Seems like spring is coming & the sun's coming up! :D
As always in life, there's always a tradeoff, ... there's lots of crazy winds coming up as well which tends to blow you off track on the road. Just remember to apply the Phythagoras' Theorem under these circumstances when cycling (an advice from an economist) :P
Anyways, cravings round 2 hit last week and this time it was Char siu (BBQ roast pork).
I started getting really tired of Western styled breakfasts and in the UK there seems to be only cereal, toasts or the standard English fry ups for breakfast. Running out of ideas and having tried the American pancake solution previously, I'm looking for new stuff & something to look forward to at the start of the day.
And THEN I realized I missed the konlo mee (wantan mee) back home, and so what are we waiting for? Let's do it!
First, there are a few obstacles to overcome. Raw ingredients, i.e. the fresh egg noodles and pak choy which are not available in Sainsbury's or any other non Asian supermarkets basically. Made a trip and bought these before hand in the strive for authenticity of my beloved konlo mee. Since my main aim was more for the char siew, I decided to ignore the wantan (pork/prawn dumplings) this time. So all I needed was noodles, pak choy and char siew.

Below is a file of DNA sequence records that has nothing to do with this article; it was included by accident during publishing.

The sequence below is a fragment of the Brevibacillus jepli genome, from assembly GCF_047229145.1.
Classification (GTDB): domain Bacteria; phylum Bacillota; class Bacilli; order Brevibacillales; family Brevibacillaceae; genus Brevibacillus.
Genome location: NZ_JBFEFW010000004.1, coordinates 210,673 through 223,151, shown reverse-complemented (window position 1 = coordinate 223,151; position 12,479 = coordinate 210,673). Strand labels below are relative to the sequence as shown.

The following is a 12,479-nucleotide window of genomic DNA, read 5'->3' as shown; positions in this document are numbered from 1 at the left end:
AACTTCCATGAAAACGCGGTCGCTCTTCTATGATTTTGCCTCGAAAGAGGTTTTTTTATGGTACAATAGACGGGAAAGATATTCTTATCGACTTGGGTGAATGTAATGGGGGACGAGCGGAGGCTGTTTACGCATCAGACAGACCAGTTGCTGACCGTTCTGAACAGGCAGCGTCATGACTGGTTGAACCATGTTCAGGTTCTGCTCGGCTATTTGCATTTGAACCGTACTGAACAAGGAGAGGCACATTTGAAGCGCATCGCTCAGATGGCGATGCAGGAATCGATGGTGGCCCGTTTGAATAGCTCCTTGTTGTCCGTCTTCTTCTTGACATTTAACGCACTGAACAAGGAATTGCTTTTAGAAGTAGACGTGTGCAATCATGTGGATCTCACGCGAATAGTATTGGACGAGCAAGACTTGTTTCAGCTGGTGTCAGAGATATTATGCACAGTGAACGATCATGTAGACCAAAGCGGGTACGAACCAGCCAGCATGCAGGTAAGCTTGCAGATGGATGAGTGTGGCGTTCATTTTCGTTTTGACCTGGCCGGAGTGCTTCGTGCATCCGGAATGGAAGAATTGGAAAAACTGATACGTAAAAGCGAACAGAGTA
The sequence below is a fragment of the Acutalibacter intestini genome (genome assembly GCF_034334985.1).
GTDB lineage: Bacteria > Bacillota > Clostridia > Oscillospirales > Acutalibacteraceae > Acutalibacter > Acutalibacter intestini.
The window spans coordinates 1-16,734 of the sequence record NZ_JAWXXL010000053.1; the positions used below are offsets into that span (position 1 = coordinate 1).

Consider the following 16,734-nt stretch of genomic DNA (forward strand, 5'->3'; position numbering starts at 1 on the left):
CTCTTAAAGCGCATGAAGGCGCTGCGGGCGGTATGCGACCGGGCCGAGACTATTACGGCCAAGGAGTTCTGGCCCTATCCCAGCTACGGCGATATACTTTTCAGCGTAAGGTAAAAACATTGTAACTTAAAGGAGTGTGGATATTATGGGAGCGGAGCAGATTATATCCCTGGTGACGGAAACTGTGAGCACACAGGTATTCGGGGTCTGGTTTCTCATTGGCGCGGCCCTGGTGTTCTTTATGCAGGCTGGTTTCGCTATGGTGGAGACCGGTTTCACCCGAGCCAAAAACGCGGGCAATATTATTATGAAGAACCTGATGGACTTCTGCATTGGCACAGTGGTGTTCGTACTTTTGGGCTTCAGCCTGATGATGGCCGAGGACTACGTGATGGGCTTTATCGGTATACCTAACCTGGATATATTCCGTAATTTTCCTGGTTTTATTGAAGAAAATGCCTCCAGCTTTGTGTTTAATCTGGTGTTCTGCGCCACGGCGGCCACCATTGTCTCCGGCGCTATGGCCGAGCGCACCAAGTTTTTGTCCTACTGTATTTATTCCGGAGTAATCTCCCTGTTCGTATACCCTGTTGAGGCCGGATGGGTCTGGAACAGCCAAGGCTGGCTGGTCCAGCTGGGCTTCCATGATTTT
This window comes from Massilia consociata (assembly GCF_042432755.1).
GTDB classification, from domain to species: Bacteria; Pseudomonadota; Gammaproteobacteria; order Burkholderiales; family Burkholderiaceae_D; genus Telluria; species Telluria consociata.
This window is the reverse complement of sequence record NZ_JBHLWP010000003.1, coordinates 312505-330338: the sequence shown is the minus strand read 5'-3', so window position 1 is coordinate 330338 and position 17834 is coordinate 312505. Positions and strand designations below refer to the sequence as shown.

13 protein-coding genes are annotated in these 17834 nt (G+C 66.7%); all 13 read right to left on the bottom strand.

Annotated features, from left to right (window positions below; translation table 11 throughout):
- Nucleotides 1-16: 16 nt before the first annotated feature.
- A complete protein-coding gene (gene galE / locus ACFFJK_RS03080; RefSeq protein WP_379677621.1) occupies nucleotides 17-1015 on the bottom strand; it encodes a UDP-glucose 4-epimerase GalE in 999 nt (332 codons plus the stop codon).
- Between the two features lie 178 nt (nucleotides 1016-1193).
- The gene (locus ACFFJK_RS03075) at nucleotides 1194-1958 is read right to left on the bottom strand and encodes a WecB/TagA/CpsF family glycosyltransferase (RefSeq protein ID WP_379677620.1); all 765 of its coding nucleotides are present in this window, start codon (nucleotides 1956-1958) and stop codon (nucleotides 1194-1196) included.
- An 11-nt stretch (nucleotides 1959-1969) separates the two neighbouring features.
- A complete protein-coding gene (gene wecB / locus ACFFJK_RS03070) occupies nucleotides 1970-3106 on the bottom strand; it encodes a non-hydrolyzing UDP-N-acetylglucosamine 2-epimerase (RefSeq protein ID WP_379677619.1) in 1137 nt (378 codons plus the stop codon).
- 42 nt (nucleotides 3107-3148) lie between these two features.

So how on EARTH do I make/get char siu? Having given up all my hopes on getting good char siu in the UK (yes, even London chinese restaurants) as I find them too chewy, hard, tasteless and the general absence of the charred burnt crispy bits at the end. Ok, maybe you can say I'm a bit too meticulous there, but hey, when cravings strike, let's say we only settle with the best (within your means of course!).
So, now that the latter option is extinguished, sounds like it's a fun project of making your own char siu! I've been looking and eyeing on a particular recipe for some time and this sounds like the opportunity to finally experiment and mess about the kitchen, heheh
It's not that difficult, probably more of procedural steps that makes it more time consuming, as it is in Chinese cooking in general. Anyways, to cut the long story short, I'll let the picture do the talking:
This is the 3 pieces of pork shoulder that was marinaded overnight and put into the preheated oven:
This is another upclose snapshot of it after 20 minutes or so of grlling ... I had to open the oven to turn and baste the meat. Check out the SMOKE! LOL, this is definitely my favorite picture
It's surprisingly hard to check whether it's cooked as the marinade has darkened the color of the meat in the first place! This is how it looked once it was done (notice we get the slightly charred burnt bit at the edges :D)
So time to slice up the meat (& a round of tasting session) and making the gravy (not shown) :
Blanch the pak choy and the noodles, seasoned with some sesame oil and dark soy sauce and